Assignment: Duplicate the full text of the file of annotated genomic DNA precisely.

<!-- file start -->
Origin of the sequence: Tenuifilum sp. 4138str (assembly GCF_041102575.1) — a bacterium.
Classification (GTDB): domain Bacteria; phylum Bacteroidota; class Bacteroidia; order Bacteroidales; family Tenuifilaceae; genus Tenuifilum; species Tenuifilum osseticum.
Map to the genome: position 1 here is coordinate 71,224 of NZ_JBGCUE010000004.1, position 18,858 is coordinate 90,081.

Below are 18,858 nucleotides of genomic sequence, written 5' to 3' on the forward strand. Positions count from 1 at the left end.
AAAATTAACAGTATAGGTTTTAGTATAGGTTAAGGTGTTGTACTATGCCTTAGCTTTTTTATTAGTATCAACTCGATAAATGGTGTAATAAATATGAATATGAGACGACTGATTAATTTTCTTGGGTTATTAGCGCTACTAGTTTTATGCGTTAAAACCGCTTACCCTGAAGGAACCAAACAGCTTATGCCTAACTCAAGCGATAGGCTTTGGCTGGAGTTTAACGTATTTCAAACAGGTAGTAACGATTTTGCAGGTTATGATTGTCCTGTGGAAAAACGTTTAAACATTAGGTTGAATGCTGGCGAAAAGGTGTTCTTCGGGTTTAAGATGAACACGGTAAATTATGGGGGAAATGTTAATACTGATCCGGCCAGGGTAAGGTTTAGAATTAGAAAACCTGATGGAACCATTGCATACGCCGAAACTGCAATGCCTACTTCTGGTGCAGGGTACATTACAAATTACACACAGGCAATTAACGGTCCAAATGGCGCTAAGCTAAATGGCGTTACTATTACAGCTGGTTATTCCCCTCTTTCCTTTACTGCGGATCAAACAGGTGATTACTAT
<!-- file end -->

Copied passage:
Origin of the sequence: Tenuifilum sp. 4138str (assembly GCF_041102575.1) — a bacterium.
Classification (GTDB): domain Bacteria; phylum Bacteroidota; class Bacteroidia; order Bacteroidales; family Tenuifilaceae; genus Tenuifilum; species Tenuifilum osseticum.
Map to the genome: position 1 here is coordinate 71,224 of NZ_JBGCUE010000004.1, position 18,858 is coordinate 90,081.

Below are 18,858 nucleotides of genomic sequence, written 5' to 3' on the forward strand. Positions count from 1 at the left end.
AAAATTAACAGTATAGGTTTTAGTATAGGTTAAGGTGTTGTACTATGCCTTAGCTTTTTTATTAGTATCAACTCGATAAATGGTGTAATAAATATGAATATGAGACGACTGATTAATTTTCTTGGGTTATTAGCGCTACTAGTTTTATGCGTTAAAACCGCTTACCCTGAAGGAACCAAACAGCTTATGCCTAACTCAAGCGATAGGCTTTGGCTGGAGTTTAACGTATTTCAAACAGGTAGTAACGATTTTGCAGGTTATGATTGTCCTGTGGAAAAACGTTTAAACATTAGGTTGAATGCTGGCGAAAAGGTGTTCTTCGGGTTTAAGATGAACACGGTAAATTATGGGGGAAATGTTAATACTGATCCGGCCAGGGTAAGGTTTAGAATTAGAAAACCTGATGGAACCATTGCATACGCCGAAACTGCAATGCCTACTTCTGGTGCAGGGTACATTACAAATTACACACAGGCAATTAACGGTCCAAATGGCGCTAAGCTAAATGGCGTTACTATTACAGCTGGTTATTCCCCTCTTTCCTTTACTGCGGATCAAACAGGTGATTACTAT